London: US oil prices fell towards six-year lows on Tuesday after stock markets tumbled in China, the world’s largest energy consumer, adding to worries about global fuel demand at a time of heavy oversupply.
Chinese stocks fell more than 6 per cent on Tuesday as the yuan weakened against the dollar, raising fears that Beijing may further devalue the currency. Such a move could decrease China’s consumption and import levels.
Industrial metals, including copper, also traded near six-year lows, adding to bearish market sentiment.
“That is dragging oil lower — it was in bearish territory to start with,” SEB chief commodity analyst Bjarne Schieldrop said.
US crude futures were 20 cents weaker at $41.67 a barrel by 1050 GMT, close to their lowest since early 2009.
North Sea Brent was at $48.54 a barrel, down 20 cents but still some way from its 2015 low of $45.19.
Both crude oil benchmarks have more than halved in value over the last year. They rallied earlier in the year but are now almost a third below their last peak in May. Data shows many speculators have taken huge bets on further falls.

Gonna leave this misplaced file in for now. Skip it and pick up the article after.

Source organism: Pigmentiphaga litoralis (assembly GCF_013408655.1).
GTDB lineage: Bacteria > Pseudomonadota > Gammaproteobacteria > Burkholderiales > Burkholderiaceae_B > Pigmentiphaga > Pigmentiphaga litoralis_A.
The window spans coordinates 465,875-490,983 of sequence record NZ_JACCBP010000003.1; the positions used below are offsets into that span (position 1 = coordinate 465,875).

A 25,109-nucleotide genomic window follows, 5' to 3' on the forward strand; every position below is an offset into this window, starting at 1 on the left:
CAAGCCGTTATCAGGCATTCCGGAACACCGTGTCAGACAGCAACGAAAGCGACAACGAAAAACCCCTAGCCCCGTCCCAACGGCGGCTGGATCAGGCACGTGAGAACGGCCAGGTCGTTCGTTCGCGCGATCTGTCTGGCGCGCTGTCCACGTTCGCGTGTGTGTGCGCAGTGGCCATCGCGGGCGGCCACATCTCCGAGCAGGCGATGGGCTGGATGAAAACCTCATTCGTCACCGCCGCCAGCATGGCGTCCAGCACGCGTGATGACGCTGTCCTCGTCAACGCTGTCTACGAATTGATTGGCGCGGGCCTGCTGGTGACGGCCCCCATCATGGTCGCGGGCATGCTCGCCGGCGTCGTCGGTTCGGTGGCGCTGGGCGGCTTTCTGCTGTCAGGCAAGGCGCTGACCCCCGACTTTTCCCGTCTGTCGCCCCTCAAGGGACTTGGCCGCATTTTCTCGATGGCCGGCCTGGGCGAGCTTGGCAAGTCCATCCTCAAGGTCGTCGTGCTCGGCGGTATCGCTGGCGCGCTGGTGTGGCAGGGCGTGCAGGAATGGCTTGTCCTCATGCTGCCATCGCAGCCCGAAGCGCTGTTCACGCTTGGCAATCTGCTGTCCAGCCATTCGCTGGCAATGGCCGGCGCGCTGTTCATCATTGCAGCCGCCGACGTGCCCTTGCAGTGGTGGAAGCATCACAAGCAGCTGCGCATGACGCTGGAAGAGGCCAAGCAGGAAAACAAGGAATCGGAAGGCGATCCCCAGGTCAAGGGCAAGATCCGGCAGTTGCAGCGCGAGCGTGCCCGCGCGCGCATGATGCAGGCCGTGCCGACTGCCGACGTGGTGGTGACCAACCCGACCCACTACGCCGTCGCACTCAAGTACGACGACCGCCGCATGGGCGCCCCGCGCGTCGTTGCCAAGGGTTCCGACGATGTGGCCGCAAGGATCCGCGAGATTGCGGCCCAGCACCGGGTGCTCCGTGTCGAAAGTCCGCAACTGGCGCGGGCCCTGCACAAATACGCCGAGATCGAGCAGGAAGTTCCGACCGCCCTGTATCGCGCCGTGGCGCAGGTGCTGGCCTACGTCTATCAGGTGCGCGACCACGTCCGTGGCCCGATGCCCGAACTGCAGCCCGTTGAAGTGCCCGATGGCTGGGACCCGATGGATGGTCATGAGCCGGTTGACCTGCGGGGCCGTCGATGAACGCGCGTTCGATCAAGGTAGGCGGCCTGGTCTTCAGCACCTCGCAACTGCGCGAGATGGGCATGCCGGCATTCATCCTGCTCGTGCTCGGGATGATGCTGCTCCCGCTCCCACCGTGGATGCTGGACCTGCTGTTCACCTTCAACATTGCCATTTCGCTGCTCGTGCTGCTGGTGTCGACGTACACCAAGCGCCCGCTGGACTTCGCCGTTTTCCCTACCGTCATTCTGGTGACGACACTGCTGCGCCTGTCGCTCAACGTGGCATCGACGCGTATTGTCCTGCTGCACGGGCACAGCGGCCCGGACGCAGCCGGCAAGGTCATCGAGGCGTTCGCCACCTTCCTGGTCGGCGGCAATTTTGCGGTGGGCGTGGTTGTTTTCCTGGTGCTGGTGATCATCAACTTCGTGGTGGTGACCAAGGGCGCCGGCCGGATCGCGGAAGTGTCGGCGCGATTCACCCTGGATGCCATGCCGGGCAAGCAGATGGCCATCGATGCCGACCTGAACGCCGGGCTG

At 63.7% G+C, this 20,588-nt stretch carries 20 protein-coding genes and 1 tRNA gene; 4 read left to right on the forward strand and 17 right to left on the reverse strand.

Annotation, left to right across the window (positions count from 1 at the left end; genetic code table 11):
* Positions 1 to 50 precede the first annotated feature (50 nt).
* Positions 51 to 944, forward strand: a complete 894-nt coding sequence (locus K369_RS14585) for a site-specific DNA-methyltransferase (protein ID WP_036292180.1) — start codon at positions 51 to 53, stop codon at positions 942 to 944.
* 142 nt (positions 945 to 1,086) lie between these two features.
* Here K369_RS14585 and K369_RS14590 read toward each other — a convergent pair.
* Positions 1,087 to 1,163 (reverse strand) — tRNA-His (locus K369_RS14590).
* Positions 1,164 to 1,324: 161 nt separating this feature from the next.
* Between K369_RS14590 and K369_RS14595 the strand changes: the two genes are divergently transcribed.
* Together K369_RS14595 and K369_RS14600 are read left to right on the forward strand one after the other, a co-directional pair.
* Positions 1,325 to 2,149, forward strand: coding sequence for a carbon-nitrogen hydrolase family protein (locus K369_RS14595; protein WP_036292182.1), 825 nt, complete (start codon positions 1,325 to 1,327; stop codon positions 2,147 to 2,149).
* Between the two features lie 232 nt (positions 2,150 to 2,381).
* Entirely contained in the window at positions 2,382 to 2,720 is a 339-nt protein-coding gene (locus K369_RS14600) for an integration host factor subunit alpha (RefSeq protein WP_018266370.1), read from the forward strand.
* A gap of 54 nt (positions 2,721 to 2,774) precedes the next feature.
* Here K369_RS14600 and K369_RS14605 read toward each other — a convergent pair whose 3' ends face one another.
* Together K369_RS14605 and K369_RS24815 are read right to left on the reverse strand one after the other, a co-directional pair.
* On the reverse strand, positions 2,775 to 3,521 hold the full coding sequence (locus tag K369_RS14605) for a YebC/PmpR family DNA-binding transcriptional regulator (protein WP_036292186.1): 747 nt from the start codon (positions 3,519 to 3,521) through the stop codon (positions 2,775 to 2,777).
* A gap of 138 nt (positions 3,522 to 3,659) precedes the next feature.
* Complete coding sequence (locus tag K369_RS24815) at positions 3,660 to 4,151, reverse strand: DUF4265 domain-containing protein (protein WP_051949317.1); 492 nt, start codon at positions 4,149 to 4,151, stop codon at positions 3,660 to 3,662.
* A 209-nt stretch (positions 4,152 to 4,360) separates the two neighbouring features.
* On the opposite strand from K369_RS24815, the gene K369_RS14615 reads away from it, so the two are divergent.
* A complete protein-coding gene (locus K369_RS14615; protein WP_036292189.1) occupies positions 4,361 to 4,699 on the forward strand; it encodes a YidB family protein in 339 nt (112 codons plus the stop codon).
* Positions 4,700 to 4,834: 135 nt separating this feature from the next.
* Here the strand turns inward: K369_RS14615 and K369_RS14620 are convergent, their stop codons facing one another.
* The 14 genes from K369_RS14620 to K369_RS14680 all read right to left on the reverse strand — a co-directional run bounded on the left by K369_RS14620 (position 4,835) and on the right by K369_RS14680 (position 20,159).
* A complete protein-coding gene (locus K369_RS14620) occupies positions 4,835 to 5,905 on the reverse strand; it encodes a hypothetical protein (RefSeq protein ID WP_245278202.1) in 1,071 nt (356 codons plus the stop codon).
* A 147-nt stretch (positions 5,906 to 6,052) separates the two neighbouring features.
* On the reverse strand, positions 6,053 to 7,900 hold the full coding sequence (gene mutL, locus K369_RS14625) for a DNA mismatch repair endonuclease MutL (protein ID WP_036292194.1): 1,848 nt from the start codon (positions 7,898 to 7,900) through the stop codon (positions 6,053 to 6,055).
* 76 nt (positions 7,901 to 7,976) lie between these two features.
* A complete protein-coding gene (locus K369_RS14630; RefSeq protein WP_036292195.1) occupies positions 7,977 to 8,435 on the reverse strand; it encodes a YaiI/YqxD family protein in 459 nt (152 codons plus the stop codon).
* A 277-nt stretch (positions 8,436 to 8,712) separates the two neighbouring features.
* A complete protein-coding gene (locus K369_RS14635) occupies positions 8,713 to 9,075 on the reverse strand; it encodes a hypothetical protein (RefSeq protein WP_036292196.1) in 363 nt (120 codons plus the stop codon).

US stockpiles are expected to rise in coming months as refiners reduce operations for maintenance and the summer driving season comes to an end, reducing demand for US crude.
Many oil traders are positioning themselves to profit from a further drop in US prices, buying “puts” — options to sell contracts once they have fallen to a particular level — at prices as low as $35 and even $30 a barrel.
“The amount of queries we’ve received recently about leveraging bets on further price falls has been astonishing,” one broker said.
“It now seems only a matter of time before Brent slips below the 6-1/2-month low of a good $48 per barrel that it recorded a week ago and WTI falls below the 6-1/2-year low of $41.35 it reached at the end of last week,” Commerzbank said in a note to clients.
Underscoring the bearish sentiment, hedge funds cut their net long holdings of Brent crude futures for a fourth straight week, exchange data showed on Monday.
The long-term outlook is bearish, said BMI Research, part of the Fitch ratings agency. It forecast “oil prices will remain anchored until 2018” with global supply growth likely to outstrip the growth in global consumption for the next two years.